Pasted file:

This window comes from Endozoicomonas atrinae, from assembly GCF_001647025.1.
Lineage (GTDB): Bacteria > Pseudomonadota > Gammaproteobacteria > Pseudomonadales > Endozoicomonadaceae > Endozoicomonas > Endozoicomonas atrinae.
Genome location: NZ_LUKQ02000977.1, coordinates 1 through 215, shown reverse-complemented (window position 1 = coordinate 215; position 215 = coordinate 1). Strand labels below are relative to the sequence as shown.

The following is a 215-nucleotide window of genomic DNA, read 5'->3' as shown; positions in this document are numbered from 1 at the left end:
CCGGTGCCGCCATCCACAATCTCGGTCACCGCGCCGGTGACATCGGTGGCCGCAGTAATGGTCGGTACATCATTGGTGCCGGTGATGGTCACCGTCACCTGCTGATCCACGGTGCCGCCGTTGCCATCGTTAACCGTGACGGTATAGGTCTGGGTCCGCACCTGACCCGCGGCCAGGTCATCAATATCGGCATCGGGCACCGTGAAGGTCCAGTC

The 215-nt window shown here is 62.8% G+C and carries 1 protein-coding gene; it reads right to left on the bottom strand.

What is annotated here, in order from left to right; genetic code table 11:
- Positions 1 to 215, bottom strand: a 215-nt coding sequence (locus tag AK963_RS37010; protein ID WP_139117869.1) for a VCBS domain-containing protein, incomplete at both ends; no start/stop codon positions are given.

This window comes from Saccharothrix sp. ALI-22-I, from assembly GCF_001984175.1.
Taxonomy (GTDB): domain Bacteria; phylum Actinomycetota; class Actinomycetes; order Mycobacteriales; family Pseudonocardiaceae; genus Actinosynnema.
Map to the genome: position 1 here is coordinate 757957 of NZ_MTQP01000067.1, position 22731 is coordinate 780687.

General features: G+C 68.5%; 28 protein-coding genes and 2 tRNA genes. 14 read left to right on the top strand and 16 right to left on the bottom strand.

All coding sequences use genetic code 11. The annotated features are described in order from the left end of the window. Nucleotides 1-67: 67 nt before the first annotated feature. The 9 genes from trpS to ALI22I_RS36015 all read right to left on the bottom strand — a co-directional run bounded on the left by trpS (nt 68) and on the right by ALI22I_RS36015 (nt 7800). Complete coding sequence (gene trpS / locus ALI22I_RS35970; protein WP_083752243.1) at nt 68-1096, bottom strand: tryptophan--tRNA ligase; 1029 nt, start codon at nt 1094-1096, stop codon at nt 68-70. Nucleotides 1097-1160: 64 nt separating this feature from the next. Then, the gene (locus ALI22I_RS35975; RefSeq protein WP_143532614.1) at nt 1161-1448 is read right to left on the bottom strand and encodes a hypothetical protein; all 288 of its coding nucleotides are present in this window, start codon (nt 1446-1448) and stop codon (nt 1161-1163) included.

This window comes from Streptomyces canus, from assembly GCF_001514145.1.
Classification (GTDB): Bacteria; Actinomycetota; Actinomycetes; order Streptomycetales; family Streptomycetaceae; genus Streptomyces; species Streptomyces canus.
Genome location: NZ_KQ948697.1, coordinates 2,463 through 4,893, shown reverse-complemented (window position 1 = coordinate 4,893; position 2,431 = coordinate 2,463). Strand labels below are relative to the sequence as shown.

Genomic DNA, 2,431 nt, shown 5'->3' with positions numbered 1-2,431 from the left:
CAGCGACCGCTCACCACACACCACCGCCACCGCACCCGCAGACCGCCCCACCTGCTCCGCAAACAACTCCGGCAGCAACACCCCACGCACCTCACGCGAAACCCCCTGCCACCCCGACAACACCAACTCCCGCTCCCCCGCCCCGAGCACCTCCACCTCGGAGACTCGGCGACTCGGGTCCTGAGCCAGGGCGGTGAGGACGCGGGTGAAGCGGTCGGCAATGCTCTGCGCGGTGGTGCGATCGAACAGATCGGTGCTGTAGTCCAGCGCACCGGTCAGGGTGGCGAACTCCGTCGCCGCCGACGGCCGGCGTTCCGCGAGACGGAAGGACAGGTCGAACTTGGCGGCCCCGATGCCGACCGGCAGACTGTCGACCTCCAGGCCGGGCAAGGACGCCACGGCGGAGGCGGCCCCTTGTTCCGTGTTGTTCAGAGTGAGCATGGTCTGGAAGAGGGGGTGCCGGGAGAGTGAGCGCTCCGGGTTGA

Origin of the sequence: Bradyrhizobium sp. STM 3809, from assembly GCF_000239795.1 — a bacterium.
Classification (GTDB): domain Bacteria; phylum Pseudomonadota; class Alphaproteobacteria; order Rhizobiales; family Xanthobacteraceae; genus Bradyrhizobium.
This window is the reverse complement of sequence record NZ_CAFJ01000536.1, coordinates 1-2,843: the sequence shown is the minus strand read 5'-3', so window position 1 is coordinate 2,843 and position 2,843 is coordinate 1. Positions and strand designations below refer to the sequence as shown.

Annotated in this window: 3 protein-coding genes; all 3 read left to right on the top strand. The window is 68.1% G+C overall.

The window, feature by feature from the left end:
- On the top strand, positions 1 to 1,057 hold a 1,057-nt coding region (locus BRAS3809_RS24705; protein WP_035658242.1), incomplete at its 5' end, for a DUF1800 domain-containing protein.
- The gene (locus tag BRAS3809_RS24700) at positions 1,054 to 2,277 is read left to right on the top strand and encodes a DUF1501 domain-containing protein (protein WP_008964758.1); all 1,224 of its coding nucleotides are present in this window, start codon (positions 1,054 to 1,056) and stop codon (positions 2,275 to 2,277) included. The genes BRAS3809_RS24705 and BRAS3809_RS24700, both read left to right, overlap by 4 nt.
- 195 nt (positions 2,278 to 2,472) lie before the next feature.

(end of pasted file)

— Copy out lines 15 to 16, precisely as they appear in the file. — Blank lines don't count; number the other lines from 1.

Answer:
Classification (GTDB): Bacteria; Actinomycetota; Actinomycetes; order Streptomycetales; family Streptomycetaceae; genus Streptomyces; species Streptomyces canus.
Genome location: NZ_KQ948697.1, coordinates 2,463 through 4,893, shown reverse-complemented (window position 1 = coordinate 4,893; position 2,431 = coordinate 2,463). Strand labels below are relative to the sequence as shown.